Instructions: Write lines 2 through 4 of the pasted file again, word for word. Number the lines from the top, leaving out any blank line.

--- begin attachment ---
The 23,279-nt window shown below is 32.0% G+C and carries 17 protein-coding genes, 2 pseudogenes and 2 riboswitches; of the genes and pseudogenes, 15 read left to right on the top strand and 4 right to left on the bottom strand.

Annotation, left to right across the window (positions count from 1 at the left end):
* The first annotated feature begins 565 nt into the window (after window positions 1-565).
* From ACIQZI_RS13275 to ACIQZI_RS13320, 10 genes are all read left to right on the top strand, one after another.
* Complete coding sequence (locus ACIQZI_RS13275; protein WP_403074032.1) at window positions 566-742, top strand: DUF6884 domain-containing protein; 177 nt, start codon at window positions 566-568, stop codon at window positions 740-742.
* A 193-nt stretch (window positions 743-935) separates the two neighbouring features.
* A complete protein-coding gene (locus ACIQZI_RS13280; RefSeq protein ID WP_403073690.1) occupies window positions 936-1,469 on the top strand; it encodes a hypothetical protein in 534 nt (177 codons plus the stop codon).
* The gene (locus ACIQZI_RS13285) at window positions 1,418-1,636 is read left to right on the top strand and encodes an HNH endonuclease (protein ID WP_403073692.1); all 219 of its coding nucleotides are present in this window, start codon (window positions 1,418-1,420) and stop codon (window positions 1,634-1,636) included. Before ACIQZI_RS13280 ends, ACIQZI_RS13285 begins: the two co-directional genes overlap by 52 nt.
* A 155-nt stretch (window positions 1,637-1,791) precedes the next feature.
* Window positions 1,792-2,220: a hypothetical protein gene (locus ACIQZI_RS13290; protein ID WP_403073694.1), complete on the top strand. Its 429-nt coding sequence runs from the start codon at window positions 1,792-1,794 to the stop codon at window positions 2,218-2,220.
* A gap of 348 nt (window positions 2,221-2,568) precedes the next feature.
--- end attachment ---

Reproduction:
Annotation, left to right across the window (positions count from 1 at the left end):
* The first annotated feature begins 565 nt into the window (after window positions 1-565).
* From ACIQZI_RS13275 to ACIQZI_RS13320, 10 genes are all read left to right on the top strand, one after another.